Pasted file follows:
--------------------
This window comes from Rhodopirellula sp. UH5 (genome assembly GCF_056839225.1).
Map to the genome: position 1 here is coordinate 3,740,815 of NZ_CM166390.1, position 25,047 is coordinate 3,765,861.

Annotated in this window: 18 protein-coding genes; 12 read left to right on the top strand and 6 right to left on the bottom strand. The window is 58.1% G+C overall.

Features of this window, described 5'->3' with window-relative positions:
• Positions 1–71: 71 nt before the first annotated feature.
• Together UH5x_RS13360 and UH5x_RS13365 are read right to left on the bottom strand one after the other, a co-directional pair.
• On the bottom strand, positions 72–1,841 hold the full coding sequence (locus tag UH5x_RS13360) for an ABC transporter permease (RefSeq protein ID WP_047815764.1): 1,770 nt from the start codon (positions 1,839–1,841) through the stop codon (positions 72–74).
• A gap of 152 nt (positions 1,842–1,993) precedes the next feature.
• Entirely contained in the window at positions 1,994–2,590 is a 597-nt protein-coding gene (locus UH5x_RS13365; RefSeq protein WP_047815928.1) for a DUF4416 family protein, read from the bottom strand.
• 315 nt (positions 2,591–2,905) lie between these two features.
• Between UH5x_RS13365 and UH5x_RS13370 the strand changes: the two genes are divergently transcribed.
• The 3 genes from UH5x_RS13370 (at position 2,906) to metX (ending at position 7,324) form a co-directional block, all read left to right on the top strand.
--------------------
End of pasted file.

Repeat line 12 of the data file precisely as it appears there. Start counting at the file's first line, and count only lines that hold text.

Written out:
• The 3 genes from UH5x_RS13370 (at position 2,906) to metX (ending at position 7,324) form a co-directional block, all read left to right on the top strand.